• Ruta Smith
  • Wong and her kids meet a calf on the farm

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Seeing Wong and Myers talk cow breeds on the dairy, their boots collecting mud as Wong's two young sons and a pair of week-old calves oggle each other — it's hard to believe King Street is less than an hour south. By next weekend, Wong will be driving the former postal truck that she won at auction, painted a fresh green, and retrofitted into an ice cream truck to city markets with crowds who may never have seen a cow up this close. Earlier this year, Myers and Wong did bring a cow to the crowds as part of their demo at the Southeastern Wildlife Exposition. It was one of the first times that the pair met in person — after liking each other's Instagram posts for a long time, Myers recalls — and not one they'll likely ever forget, as the little brown Jersey cow got loose in Marion Square.

Farm-to-table isn't a stretch, but a standard for Wong: "That is always what we did because it makes sense," she says. "It wasn't like I worked places where we didn't do that and suddenly it changed and became a fad, It's just what you do ... The main thing for me is that the milk tastes good. Period. That's it."

As the first raindrops started to fall, one round mama cow laid down on the spotty grass, her sides, the color of richly creamed coffee, mounding out around her. Unlike her black-and-white dairy cow cousins, the big Holsteins, this Jersey cow is likely to give birth easily, quickly, and without human help. Her milk output, while not as abundant as the Holsteins, will be more dense with vitamins and proteins, and richer, at around 5 percent butterfat.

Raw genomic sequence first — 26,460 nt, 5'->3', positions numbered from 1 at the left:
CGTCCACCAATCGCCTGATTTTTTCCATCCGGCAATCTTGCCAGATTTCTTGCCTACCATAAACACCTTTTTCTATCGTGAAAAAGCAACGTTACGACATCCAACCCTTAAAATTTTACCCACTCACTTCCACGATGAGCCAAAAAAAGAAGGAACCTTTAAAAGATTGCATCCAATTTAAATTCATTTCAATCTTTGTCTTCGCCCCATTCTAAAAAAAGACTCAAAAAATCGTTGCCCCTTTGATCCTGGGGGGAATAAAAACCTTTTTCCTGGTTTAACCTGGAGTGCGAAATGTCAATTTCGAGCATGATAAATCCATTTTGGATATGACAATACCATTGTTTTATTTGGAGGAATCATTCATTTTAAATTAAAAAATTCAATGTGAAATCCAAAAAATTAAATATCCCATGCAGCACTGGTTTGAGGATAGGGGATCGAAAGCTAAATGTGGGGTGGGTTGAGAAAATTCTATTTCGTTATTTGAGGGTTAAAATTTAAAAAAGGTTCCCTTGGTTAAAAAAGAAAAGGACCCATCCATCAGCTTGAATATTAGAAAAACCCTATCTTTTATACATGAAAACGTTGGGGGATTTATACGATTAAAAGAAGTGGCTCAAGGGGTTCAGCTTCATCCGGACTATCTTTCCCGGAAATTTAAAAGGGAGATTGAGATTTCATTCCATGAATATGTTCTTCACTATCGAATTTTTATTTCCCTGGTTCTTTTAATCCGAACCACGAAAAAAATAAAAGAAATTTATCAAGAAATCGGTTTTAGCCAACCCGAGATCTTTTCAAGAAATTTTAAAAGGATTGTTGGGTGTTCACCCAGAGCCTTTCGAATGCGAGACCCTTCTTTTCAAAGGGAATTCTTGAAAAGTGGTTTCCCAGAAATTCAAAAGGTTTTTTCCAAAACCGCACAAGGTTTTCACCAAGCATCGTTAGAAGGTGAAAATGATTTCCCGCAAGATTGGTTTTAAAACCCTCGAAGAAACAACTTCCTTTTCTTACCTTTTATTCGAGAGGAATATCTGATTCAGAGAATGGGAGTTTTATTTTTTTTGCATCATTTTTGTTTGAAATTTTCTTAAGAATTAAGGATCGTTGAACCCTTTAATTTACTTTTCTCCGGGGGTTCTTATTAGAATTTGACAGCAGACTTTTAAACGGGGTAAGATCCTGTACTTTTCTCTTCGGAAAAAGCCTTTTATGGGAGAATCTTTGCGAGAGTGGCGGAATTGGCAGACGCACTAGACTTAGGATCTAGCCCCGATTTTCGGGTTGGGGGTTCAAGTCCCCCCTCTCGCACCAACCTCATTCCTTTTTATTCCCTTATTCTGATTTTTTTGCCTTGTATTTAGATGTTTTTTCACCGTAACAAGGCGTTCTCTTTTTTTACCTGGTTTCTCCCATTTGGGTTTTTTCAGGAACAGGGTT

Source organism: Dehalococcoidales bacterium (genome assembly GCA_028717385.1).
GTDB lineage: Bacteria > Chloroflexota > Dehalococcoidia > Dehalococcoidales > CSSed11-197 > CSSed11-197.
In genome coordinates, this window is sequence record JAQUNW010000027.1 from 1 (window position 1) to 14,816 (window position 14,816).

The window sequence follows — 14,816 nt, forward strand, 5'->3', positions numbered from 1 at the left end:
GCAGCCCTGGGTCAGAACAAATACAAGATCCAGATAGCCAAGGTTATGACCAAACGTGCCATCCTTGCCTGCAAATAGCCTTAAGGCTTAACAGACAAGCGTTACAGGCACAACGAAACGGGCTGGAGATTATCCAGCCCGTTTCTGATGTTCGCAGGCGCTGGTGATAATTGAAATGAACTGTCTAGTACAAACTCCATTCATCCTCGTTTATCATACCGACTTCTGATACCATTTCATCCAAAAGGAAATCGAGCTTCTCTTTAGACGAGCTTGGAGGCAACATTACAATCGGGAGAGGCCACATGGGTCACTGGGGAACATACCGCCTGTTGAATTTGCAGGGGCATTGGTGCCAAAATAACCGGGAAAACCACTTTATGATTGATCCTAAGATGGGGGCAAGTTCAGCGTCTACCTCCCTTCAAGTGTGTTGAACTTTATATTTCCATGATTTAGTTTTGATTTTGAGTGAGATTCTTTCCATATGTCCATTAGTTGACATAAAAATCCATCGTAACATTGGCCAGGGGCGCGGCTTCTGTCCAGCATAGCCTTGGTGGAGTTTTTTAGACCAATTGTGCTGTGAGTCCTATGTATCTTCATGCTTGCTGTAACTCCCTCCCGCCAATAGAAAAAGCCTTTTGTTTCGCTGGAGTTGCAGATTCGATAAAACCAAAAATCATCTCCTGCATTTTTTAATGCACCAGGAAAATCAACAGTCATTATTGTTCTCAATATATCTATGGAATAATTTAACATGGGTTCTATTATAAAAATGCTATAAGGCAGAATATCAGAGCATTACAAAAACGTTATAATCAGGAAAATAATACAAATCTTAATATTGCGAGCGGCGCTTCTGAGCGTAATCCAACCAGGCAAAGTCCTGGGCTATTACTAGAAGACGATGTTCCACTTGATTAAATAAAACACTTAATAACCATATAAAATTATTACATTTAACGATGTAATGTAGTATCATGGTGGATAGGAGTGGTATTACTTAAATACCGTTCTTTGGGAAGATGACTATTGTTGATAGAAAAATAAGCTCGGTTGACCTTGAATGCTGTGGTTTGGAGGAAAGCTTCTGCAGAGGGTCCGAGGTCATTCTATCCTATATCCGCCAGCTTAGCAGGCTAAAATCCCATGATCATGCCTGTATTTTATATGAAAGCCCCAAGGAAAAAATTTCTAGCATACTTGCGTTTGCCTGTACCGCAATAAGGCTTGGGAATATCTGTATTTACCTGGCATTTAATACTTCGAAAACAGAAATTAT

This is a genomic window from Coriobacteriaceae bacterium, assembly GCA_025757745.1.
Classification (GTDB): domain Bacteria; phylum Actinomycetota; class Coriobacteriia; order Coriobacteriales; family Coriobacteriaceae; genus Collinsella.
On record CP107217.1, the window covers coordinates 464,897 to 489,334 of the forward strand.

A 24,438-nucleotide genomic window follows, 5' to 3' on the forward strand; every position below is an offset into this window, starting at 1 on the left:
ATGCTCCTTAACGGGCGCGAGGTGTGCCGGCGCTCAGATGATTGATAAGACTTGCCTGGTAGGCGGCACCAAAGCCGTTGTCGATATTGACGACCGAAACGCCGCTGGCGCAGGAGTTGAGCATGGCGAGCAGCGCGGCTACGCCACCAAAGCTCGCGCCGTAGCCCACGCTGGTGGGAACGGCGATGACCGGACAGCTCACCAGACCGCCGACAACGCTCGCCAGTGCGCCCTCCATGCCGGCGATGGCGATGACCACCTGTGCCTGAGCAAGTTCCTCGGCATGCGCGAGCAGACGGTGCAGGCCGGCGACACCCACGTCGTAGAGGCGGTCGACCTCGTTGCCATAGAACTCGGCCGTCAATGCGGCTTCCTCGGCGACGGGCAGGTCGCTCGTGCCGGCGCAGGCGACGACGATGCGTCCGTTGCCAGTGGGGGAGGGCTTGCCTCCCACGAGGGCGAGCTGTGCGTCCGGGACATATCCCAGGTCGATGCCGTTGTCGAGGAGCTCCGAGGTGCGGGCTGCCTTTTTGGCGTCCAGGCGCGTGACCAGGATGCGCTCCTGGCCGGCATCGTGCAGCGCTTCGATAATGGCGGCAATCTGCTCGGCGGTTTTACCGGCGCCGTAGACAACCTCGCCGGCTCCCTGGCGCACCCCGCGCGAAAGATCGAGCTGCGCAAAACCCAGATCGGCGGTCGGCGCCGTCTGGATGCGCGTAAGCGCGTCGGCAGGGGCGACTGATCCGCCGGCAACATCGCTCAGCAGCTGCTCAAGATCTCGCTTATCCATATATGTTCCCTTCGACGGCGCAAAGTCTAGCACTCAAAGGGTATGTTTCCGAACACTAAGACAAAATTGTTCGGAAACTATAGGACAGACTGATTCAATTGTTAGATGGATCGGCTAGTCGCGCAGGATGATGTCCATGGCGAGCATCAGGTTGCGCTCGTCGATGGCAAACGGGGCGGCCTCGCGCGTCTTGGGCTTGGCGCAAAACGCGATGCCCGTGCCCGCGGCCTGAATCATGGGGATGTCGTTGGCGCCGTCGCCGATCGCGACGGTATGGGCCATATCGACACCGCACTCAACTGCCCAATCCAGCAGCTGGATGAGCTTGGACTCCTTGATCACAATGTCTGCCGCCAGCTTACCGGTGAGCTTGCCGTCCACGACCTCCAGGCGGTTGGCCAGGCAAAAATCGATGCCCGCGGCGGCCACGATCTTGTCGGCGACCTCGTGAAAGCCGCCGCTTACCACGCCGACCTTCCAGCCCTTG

"Stick around long enough and you might see one born," smiles Myers. These chocolate brown Jersey cows are more than work to him; they're part of the family.

Lowcountry Creamery sits on land that Myers' great-grandfather bought "a long, long time ago," a parcel that started at 400 acres and has grown under the family's farming business to nearly 1,600 acres. Now Myers and his business partners, the money-smart Brooks and "heart and soul of our milk output" Whetsell, rent 50 acres from his family. Feed and hay for the cows come from Myers' father's farm. And the old restaurant attached to that BP down the road? Above the door you can still make out an old, faded sign: Carolina Cafe, the restaurant where Myers' mother used to be the chef. Between three silver vat pasteurizers in the back room, you can see the window where she would place order-ups and the metal strip that held customer tickets.